A new sentencing hearing was required because of a U.S. Supreme Court decision that mandatory life without parole sentences for juveniles are illegal. Spader was 17 at the time of the murder.

Abramson still can sentence Spader to the life without parole plus an extra 76 years that Strelzin again asked yesterday, however, the court had to allow Spader to present evidence that could mitigate the circumstances of the crime. Abramson said she will issue a new sentencing order Friday.

Instead, Cohen read a statement Spader had prepared in prison — an apology that David Cates said was “insulting.”

“I choose not to slip by on any technicality,” he wrote. “No amount of words can fix the damage I have caused.”

He apologized directly to the Cates family, as well as his adoptive parents and the families of his co-defendants — William Marks, Quinn Glover, Christopher Gribble and Autumn Savoy.

“I am truly sorry for the pain I have caused you,” he wrote. “I do not expect forgiveness nor do I deserve any, but my apologies are true.”

That apology came after Senior Assistant Attorney General Jeff Strelzin, the man who led the prosecution against Spader and co-conspirator Christopher Gribble, detailed all of the ways Spader has shown he doesn’t feel remorse for his crimes and is incapable of rehabilitation.

“He is a psychopath. It’s who he is. It’s not a phase or an act,” Strelzin said. “That’s why he has no remorse.”

Strelzin called Spader’s apology “clearly disingenuous” and said David Cates told him he “found it insulting.”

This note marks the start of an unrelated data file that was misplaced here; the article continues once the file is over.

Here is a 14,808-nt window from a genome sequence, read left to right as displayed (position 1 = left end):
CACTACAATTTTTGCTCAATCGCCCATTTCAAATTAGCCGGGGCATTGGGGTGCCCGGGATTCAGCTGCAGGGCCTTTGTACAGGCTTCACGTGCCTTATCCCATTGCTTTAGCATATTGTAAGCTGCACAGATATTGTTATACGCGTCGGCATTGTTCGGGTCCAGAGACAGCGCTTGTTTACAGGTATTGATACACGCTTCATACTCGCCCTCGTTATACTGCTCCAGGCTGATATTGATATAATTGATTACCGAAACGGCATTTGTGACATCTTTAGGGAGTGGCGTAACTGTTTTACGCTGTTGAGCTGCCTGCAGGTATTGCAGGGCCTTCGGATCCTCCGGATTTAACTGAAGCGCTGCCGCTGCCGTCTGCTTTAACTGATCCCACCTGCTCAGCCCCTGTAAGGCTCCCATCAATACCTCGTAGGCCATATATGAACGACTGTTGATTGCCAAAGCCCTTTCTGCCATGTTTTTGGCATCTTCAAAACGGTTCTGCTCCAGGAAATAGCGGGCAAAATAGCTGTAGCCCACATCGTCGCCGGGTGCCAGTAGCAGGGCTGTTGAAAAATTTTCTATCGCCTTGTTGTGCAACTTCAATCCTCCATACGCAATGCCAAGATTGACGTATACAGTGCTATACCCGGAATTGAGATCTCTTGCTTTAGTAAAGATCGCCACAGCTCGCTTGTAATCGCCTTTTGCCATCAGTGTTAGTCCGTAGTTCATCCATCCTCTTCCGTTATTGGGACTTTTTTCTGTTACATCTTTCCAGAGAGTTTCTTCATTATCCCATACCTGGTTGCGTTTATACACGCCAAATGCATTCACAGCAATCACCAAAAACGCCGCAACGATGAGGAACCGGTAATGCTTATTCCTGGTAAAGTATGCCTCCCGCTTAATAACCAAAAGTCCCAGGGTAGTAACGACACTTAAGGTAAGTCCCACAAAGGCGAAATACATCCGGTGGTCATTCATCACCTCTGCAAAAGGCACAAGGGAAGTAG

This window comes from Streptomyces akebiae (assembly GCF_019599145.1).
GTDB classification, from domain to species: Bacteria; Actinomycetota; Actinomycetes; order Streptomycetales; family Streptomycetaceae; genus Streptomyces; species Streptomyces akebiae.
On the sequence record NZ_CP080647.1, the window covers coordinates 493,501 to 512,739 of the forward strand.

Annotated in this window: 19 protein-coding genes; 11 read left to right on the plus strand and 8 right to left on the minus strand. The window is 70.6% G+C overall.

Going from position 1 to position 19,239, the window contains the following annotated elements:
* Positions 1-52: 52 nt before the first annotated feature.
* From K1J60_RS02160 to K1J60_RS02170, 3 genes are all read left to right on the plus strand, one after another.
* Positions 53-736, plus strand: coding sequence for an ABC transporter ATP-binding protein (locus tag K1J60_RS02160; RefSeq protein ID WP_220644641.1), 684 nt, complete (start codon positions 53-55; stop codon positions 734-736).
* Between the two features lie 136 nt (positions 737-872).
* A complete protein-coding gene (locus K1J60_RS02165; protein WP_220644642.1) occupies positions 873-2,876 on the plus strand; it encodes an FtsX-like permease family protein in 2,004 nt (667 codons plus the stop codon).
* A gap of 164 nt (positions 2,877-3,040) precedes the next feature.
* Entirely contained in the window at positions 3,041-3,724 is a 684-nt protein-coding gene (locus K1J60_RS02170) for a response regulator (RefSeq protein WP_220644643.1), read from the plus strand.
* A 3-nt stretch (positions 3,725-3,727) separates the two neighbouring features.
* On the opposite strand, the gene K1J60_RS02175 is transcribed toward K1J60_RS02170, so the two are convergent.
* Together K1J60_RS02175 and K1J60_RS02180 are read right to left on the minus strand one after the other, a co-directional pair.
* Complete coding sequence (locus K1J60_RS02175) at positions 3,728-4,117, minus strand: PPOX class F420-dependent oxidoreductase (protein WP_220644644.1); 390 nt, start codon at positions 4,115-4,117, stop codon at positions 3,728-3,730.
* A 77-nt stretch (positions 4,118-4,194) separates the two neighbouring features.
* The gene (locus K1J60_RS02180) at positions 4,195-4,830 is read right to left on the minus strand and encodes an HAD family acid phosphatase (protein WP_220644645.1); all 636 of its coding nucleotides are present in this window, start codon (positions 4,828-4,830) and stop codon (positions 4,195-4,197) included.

Strelzin told Abramson just a few months ago Spader told a psychiatric expert he felt no remorse and that he thinks remorse is “weak. Not so much weak. Unnecessary. Not useful.”

“It’s not something he’s going to grow out of. It’s fixed in him,” Strelzin said. “He’s not sorry for what he did. He’s never going to be sorry for what he did.”

Strelzin said some of those diagnostic tests show Spader scored high on measures for psychopathic and anti-social traits.

Cohen and Winters largely declined to comment following the hearing, citing attorney client confidentiality. Cohen said he learned yesterday morning when Spader wasn’t in the courthouse that he would not be arguing on his behalf.

A few new details were revealed yesterday for the first time.

Strelzin said Spader did try to negotiate a deal through his lawyers before his trial in October and November 2010. He agreed to a life without parole sentence but refused to plead to any crimes against Jaimie and wanted to serve his sentence as far north as possible.

Strelzin said he believes the refusal to admit to harming Jaimie had to do with Spader’s knowledge of how inmates accused of crimes against children are viewed in prison.

Letters Spader wrote in prison — some of which glorified and bragged about the attack — also shed light on his desire to move north, Strelzin said.

Some of those letters, written while he was held at Valley Street jail in Manchester before his trial, detailed his wishes to found a “criminal enterprise” of fellow inmates and those outside the prison walls to generate money and facilitate his escape. He thought being farther north would make it easier to flee into Canada, Strelzin said.